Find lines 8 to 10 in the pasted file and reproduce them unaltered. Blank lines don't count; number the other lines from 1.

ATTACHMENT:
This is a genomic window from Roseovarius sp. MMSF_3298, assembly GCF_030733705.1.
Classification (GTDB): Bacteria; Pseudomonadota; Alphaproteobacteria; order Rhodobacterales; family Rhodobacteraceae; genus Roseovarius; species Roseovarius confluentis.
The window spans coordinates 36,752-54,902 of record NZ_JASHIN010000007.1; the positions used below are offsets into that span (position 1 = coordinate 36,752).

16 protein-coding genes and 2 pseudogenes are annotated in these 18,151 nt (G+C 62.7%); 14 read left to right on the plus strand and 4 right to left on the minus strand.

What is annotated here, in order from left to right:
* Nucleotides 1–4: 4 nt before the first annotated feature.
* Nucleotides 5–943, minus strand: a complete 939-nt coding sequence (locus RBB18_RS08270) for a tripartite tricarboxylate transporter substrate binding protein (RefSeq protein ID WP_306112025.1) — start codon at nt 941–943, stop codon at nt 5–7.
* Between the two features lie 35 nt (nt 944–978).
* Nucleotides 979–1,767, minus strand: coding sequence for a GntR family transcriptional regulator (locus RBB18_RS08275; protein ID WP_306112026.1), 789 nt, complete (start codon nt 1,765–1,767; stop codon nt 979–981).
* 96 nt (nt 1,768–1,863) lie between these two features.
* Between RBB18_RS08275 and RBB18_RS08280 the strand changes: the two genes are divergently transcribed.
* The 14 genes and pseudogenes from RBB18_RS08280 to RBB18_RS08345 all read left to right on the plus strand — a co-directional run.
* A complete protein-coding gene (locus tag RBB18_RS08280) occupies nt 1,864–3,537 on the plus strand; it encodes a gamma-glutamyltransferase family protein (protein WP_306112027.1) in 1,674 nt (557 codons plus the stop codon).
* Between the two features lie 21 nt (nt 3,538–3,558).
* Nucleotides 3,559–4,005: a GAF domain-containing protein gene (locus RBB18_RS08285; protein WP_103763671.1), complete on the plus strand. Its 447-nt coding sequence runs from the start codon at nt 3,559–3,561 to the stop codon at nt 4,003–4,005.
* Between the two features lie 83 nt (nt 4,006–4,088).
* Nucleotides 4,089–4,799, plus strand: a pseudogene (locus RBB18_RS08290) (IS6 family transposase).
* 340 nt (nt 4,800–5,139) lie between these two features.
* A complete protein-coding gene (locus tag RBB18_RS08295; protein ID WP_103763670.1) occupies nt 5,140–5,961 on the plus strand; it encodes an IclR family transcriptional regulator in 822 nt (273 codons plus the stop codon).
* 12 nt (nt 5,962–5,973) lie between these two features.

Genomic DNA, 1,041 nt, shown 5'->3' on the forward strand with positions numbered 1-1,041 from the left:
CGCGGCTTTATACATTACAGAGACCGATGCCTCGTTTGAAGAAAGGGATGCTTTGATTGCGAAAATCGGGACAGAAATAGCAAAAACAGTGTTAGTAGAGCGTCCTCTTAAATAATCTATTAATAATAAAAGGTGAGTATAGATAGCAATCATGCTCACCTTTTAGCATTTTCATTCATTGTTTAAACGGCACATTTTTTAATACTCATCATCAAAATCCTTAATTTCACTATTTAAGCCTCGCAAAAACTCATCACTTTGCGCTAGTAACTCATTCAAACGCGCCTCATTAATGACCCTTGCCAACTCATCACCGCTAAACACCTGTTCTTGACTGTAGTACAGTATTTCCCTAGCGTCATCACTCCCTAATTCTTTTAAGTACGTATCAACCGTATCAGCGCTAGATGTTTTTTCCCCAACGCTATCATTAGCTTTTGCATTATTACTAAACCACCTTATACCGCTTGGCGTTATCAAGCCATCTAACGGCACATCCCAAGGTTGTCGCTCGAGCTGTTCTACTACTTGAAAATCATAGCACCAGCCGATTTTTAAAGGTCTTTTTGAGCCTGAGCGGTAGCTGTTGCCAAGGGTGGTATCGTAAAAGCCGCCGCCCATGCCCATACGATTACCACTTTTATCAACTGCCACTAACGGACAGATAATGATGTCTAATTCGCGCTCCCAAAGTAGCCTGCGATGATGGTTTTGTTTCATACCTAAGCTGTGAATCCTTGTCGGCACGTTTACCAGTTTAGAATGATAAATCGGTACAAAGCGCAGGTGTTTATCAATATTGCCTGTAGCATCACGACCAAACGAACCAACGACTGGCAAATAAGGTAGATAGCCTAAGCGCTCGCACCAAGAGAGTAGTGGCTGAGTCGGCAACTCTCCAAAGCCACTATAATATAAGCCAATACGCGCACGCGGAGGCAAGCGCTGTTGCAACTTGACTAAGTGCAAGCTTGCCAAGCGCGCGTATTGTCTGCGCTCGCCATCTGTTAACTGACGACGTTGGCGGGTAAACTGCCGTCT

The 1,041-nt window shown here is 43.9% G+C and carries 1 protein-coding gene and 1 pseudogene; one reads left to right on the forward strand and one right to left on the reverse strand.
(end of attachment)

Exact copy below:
* Between the two features lie 35 nt (nt 944–978).
* Nucleotides 979–1,767, minus strand: coding sequence for a GntR family transcriptional regulator (locus RBB18_RS08275; protein ID WP_306112026.1), 789 nt, complete (start codon nt 1,765–1,767; stop codon nt 979–981).
* 96 nt (nt 1,768–1,863) lie between these two features.